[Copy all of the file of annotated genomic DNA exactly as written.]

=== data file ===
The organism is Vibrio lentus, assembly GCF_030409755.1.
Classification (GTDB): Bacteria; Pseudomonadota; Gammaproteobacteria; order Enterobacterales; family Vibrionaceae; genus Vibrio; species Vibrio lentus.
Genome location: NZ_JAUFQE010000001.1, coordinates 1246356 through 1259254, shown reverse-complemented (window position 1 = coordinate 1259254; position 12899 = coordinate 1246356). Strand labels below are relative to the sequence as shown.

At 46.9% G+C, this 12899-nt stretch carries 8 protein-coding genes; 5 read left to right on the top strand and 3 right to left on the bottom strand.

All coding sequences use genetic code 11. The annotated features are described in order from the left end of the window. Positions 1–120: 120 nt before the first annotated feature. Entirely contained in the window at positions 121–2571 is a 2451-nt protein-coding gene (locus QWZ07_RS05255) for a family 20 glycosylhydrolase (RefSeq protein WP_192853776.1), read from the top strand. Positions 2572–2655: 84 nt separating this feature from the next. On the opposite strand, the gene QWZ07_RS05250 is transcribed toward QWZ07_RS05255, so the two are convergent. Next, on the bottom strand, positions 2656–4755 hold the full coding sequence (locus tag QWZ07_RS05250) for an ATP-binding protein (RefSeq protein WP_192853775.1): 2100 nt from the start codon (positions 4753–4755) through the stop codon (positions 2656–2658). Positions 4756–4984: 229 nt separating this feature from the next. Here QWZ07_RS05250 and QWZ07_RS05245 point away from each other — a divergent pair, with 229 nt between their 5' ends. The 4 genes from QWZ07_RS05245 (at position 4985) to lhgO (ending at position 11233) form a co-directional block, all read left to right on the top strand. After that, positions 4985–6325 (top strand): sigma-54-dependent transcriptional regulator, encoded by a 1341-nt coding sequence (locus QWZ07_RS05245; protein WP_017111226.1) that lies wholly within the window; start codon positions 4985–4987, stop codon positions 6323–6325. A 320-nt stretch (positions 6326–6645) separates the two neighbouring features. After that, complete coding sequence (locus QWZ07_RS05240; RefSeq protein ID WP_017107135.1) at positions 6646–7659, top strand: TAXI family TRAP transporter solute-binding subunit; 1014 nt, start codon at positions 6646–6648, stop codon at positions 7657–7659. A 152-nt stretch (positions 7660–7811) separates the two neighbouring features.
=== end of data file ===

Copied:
The organism is Vibrio lentus, assembly GCF_030409755.1.
Classification (GTDB): Bacteria; Pseudomonadota; Gammaproteobacteria; order Enterobacterales; family Vibrionaceae; genus Vibrio; species Vibrio lentus.
Genome location: NZ_JAUFQE010000001.1, coordinates 1246356 through 1259254, shown reverse-complemented (window position 1 = coordinate 1259254; position 12899 = coordinate 1246356). Strand labels below are relative to the sequence as shown.

At 46.9% G+C, this 12899-nt stretch carries 8 protein-coding genes; 5 read left to right on the top strand and 3 right to left on the bottom strand.

All coding sequences use genetic code 11. The annotated features are described in order from the left end of the window. Positions 1–120: 120 nt before the first annotated feature. Entirely contained in the window at positions 121–2571 is a 2451-nt protein-coding gene (locus QWZ07_RS05255) for a family 20 glycosylhydrolase (RefSeq protein WP_192853776.1), read from the top strand. Positions 2572–2655: 84 nt separating this feature from the next. On the opposite strand, the gene QWZ07_RS05250 is transcribed toward QWZ07_RS05255, so the two are convergent. Next, on the bottom strand, positions 2656–4755 hold the full coding sequence (locus tag QWZ07_RS05250) for an ATP-binding protein (RefSeq protein WP_192853775.1): 2100 nt from the start codon (positions 4753–4755) through the stop codon (positions 2656–2658). Positions 4756–4984: 229 nt separating this feature from the next. Here QWZ07_RS05250 and QWZ07_RS05245 point away from each other — a divergent pair, with 229 nt between their 5' ends. The 4 genes from QWZ07_RS05245 (at position 4985) to lhgO (ending at position 11233) form a co-directional block, all read left to right on the top strand. After that, positions 4985–6325 (top strand): sigma-54-dependent transcriptional regulator, encoded by a 1341-nt coding sequence (locus QWZ07_RS05245; protein WP_017111226.1) that lies wholly within the window; start codon positions 4985–4987, stop codon positions 6323–6325. A 320-nt stretch (positions 6326–6645) separates the two neighbouring features. After that, complete coding sequence (locus QWZ07_RS05240; RefSeq protein ID WP_017107135.1) at positions 6646–7659, top strand: TAXI family TRAP transporter solute-binding subunit; 1014 nt, start codon at positions 6646–6648, stop codon at positions 7657–7659. A 152-nt stretch (positions 7660–7811) separates the two neighbouring features.